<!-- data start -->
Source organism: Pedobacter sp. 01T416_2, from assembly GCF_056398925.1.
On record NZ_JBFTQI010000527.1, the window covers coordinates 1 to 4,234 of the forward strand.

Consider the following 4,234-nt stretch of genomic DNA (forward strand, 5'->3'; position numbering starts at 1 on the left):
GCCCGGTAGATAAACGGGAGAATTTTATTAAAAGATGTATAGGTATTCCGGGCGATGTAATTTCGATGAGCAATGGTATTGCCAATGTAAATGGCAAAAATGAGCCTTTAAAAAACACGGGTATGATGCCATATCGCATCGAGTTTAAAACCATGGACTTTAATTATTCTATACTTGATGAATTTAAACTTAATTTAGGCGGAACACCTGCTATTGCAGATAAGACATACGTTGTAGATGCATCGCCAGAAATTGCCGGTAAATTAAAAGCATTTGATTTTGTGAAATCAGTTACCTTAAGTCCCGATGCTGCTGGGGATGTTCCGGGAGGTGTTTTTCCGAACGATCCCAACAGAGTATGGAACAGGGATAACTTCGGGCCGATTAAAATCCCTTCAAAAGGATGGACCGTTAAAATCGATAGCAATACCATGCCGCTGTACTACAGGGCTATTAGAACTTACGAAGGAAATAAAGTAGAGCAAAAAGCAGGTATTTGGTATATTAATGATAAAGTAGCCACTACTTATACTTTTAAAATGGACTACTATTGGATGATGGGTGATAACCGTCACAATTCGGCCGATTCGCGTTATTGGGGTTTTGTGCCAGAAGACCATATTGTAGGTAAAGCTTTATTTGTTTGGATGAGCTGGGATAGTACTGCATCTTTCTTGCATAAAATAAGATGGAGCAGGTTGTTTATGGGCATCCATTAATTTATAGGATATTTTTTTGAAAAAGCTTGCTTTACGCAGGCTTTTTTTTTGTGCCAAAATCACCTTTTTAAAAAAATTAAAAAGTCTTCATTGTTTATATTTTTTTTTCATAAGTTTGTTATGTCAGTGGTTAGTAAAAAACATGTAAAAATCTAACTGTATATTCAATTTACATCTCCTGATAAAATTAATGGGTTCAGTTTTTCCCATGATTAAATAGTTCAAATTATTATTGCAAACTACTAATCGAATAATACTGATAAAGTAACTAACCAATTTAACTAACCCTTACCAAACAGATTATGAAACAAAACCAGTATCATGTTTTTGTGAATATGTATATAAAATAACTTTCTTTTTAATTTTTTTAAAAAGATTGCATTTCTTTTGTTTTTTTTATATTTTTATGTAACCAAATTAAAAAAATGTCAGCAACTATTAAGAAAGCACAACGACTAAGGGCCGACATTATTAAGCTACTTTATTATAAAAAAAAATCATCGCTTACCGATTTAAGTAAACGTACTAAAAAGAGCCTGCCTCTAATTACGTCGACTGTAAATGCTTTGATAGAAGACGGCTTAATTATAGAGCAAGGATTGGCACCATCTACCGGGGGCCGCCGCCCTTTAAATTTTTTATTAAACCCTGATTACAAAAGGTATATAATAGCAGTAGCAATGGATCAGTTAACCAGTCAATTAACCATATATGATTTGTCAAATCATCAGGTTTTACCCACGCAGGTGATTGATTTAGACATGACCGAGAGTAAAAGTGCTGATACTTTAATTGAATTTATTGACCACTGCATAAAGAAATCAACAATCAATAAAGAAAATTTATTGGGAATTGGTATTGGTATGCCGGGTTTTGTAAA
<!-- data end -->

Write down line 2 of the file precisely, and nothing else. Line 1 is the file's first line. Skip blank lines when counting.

On record NZ_JBFTQI010000527.1, the window covers coordinates 1 to 4,234 of the forward strand.